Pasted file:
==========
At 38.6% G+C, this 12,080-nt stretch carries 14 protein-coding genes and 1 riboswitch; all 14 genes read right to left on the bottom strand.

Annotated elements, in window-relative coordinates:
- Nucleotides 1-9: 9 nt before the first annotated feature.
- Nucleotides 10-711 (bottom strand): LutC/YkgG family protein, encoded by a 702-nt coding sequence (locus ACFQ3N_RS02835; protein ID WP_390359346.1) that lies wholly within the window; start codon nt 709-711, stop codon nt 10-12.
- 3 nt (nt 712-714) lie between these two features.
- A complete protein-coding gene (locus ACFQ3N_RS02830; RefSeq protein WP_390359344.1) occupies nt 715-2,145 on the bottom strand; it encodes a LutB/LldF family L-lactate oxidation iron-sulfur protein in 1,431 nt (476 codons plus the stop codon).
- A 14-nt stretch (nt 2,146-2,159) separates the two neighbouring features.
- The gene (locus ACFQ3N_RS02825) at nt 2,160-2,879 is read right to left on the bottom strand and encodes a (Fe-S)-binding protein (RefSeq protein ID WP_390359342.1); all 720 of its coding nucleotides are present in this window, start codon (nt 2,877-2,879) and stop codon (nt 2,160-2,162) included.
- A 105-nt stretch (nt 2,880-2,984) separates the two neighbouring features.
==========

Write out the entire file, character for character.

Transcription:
At 38.6% G+C, this 12,080-nt stretch carries 14 protein-coding genes and 1 riboswitch; all 14 genes read right to left on the bottom strand.

Annotated elements, in window-relative coordinates:
- Nucleotides 1-9: 9 nt before the first annotated feature.
- Nucleotides 10-711 (bottom strand): LutC/YkgG family protein, encoded by a 702-nt coding sequence (locus ACFQ3N_RS02835; protein ID WP_390359346.1) that lies wholly within the window; start codon nt 709-711, stop codon nt 10-12.
- 3 nt (nt 712-714) lie between these two features.
- A complete protein-coding gene (locus ACFQ3N_RS02830; RefSeq protein WP_390359344.1) occupies nt 715-2,145 on the bottom strand; it encodes a LutB/LldF family L-lactate oxidation iron-sulfur protein in 1,431 nt (476 codons plus the stop codon).
- A 14-nt stretch (nt 2,146-2,159) separates the two neighbouring features.
- The gene (locus ACFQ3N_RS02825) at nt 2,160-2,879 is read right to left on the bottom strand and encodes a (Fe-S)-binding protein (RefSeq protein ID WP_390359342.1); all 720 of its coding nucleotides are present in this window, start codon (nt 2,877-2,879) and stop codon (nt 2,160-2,162) included.
- A 105-nt stretch (nt 2,880-2,984) separates the two neighbouring features.